On Thursday, the California Assembly voted 60 to 10 to declassify weed as a Schedule I drug, becoming the first state in the history of the United States to formally ask the federal government to do so.
The move comes nearly a year after voters in the Golden State passed a ballot to legalize marijuana for recreational use, a measure which will go into effect on the first of next year. The announcement comes after the state senate passed the same resolution at 34 to two.
A Request of Historical Proportions
For the uninitiated, Schedule I drugs are materials defined under the Controlled Substances act as “drugs with no currently accepted medical use and a high potential for abuse,” according to the DEA. While the idea that cannabis is extremely physiologically addictive has been thoroughly debunked, it is still currently categorized alongside substances like heroin and LSD.
(To put it into perspective, cannabis as a Schedule I is considered more lethal than OxyContin, fentanyl or cocaine, which are listed as a Schedule II, and ketamine, which is listed as a Schedule III.)
According to California lawmakers, their main concern about their proposed misclassification of cannabis as a Schedule I drug derives from the idea that it has no medical value whatsoever; a notion that, as medicinal dispensaries and doctors nationwide can conclude, is patently false.
“The Legislature urges the Congress of the United States to pass a law to reschedule marijuana or cannabis and its derivatives from a Schedule I drug to an alternative schedule,” the Assembly’s joint resolution declared, “therefore allowing the legal research and development of marijuana or cannabis for medical use.”
Final Hit: California Formally Asks Feds To Reschedule Marijuana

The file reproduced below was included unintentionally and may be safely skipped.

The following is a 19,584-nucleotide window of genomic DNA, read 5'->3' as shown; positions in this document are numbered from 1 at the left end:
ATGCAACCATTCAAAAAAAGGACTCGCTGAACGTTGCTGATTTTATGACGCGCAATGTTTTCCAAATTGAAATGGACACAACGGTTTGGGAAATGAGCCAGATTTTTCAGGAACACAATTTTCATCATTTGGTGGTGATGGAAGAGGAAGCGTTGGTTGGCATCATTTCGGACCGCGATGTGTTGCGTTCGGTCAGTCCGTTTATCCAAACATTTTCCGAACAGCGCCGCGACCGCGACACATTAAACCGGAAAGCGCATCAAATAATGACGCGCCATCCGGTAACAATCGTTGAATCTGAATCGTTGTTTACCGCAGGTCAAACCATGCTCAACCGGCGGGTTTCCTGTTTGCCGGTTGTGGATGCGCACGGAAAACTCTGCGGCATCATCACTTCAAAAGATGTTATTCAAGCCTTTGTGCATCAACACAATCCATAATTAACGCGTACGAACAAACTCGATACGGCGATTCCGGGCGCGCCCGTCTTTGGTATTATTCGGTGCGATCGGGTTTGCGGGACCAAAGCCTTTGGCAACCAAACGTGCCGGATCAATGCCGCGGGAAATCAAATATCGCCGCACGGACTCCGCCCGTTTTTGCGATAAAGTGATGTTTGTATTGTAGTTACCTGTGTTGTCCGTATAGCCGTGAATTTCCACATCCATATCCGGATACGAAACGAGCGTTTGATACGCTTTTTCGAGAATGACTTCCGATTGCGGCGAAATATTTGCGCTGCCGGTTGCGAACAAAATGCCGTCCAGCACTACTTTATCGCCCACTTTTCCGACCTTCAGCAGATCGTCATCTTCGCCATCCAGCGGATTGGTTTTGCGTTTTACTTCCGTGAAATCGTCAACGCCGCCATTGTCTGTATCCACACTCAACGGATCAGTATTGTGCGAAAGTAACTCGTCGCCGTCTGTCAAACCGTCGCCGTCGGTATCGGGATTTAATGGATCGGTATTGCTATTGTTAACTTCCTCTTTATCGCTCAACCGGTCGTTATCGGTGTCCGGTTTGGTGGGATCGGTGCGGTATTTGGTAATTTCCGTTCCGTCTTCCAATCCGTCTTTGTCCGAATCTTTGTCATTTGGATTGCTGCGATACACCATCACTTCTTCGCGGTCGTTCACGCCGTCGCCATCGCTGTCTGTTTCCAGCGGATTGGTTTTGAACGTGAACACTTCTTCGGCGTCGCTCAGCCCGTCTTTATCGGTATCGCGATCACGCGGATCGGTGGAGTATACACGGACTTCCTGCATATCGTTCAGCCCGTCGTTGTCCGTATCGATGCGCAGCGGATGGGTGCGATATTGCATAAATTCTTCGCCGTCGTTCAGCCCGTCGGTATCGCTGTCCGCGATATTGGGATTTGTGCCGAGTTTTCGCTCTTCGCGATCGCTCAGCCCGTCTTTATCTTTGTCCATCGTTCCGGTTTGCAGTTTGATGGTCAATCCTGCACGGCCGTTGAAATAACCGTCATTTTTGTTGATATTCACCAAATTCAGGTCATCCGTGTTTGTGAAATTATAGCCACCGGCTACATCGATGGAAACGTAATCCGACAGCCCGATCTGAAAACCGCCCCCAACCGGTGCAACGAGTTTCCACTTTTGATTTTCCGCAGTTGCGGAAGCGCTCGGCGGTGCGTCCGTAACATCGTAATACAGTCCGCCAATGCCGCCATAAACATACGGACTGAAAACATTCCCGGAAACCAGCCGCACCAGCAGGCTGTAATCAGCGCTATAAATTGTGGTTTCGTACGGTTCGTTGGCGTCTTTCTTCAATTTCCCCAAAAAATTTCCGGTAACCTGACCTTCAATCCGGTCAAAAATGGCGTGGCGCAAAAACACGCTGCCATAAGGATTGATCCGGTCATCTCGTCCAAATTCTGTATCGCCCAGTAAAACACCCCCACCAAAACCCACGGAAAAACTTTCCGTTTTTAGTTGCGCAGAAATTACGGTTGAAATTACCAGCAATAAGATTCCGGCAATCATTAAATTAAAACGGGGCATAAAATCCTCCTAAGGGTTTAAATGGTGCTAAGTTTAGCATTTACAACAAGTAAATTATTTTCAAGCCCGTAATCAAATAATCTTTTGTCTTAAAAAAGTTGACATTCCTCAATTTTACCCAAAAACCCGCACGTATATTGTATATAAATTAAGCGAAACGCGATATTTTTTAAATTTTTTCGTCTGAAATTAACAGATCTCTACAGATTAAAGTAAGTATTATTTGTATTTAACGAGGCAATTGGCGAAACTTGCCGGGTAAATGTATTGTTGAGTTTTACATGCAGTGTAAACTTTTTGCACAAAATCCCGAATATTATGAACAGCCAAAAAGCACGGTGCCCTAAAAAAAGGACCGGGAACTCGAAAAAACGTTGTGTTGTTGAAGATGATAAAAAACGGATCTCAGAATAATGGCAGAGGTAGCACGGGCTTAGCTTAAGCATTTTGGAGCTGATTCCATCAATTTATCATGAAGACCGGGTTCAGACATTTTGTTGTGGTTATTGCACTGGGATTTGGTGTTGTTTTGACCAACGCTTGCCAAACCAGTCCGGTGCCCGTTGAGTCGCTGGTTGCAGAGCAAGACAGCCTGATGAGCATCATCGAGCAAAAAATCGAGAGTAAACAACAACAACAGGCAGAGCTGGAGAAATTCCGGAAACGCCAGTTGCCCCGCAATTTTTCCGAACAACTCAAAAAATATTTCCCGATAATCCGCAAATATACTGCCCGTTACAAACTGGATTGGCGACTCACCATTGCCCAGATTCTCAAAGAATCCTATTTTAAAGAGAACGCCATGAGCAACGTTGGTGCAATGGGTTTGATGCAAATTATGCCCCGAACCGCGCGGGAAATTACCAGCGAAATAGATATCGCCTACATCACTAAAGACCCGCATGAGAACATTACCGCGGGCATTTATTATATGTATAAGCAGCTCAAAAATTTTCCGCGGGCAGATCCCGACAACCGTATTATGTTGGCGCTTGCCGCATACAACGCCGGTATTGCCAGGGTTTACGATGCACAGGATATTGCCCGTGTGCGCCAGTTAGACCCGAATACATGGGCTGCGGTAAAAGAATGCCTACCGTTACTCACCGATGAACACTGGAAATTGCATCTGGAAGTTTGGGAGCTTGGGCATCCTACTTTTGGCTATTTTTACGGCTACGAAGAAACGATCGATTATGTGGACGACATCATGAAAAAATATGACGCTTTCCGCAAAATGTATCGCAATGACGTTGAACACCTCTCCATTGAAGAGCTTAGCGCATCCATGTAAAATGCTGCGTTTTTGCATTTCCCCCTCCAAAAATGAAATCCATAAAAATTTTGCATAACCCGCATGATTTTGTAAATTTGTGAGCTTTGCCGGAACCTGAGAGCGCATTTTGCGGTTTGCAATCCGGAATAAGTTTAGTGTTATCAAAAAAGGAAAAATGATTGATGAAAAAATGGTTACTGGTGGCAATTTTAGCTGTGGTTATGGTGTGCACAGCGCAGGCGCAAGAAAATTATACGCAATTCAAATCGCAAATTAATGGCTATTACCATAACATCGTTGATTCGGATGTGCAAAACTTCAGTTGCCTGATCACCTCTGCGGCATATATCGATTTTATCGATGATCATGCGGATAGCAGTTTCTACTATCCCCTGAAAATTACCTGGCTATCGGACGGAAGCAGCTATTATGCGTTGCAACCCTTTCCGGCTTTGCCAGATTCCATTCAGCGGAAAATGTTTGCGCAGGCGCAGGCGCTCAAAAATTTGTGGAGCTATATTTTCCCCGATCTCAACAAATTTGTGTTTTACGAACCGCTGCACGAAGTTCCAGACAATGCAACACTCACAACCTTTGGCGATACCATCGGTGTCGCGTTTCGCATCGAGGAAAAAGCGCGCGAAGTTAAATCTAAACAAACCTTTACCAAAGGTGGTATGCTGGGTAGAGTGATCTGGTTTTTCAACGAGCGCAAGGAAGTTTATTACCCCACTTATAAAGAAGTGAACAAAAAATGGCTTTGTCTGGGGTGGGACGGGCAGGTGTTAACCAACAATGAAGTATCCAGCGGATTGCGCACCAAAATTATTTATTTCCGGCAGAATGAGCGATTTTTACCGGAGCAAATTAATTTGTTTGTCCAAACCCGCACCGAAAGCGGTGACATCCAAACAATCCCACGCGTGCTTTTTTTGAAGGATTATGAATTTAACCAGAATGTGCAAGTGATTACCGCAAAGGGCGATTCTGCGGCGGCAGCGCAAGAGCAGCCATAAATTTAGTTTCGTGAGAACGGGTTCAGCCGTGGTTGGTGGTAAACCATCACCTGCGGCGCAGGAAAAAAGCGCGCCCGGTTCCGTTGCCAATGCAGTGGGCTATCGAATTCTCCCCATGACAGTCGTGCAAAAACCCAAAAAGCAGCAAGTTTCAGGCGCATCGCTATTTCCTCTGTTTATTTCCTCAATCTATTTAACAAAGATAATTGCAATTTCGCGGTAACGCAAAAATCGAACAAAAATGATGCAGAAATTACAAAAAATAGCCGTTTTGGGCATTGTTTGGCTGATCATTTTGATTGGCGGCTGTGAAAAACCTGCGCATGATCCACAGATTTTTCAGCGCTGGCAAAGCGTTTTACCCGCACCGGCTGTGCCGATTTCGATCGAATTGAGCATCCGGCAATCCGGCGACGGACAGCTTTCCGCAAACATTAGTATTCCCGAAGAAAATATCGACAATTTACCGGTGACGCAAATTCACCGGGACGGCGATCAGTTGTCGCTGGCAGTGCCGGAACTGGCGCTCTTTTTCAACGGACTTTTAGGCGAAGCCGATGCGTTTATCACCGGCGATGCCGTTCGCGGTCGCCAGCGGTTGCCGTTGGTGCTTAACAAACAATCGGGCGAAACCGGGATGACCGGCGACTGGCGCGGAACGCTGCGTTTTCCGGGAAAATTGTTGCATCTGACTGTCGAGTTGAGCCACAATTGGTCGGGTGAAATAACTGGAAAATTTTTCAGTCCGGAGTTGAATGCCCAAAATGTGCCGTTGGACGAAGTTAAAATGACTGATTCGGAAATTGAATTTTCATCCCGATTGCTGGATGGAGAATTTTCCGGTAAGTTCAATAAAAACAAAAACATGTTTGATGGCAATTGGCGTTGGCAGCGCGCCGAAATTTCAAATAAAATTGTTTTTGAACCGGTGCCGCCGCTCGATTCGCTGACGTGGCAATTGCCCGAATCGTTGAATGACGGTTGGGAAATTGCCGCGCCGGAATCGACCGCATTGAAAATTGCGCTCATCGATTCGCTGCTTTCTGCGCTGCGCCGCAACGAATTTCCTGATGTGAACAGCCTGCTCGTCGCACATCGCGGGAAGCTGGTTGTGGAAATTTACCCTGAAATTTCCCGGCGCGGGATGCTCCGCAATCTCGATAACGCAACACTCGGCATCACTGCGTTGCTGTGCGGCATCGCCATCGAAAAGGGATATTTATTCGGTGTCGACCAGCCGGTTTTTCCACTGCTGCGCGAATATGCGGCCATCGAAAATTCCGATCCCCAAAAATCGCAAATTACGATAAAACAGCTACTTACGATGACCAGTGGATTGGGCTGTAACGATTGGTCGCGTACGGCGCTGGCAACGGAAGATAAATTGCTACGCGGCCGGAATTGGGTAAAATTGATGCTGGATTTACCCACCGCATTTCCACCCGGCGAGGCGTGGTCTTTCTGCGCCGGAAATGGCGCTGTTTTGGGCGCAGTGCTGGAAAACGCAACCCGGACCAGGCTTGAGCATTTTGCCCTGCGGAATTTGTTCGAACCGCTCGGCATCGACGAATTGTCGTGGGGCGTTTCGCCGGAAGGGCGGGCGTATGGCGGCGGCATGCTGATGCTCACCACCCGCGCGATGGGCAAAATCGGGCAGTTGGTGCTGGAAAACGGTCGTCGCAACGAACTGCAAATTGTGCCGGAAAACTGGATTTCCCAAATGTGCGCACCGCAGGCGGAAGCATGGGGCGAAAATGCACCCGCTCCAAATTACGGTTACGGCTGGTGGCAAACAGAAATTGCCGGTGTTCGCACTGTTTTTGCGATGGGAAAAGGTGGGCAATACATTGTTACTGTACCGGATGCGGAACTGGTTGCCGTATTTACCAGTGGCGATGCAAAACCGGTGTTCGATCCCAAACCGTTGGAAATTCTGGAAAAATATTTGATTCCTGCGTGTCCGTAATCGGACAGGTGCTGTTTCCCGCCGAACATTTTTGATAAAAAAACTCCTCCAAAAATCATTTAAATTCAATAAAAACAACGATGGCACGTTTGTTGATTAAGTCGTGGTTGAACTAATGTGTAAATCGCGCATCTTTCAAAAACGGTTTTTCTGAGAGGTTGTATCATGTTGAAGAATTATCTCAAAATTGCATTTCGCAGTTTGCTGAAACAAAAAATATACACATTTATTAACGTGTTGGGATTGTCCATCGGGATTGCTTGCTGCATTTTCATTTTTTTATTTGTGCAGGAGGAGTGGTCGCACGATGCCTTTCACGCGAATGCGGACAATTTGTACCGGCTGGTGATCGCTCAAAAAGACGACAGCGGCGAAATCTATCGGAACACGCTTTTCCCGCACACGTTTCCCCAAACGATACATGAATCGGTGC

While the notion of declassification might also imply an effort to legitimize cannabis—and in turn the cannabis industry—the stakes are somewhat higher than they first appear.
In their statement, the State Assembly also noted the economic incentives for Schedule I declassification, adding that “the legal commerce of marijuana or cannabis so that businesses dealing with marijuana or cannabis can use traditional banks or financial institutions for their banking needs, which would result in providing a legal vehicle for those businesses to pay their taxes.”
As Forbes noted, the majority of banks in the U.S. are hesitant to fund cannabis-related enterprises due to the complications over state legalization versus federal prohibition. In turn, green rush entrepreneurs are forced to operate on a cash-only basis, which comes with its own set of complications.
Many within the industry are denied basic givens for other business owners, like the ability to open a business account. In an investigative piece published by the Los Angeles Times earlier this year, state Treasurer John Chiang commented on the severity of the issue.
“We are talking about an industry expected to come short of $7 billion beginning in 2018, with expected tax revenues of approximately $1 billion,” he said at the time. “This is trouble waiting to happen.”
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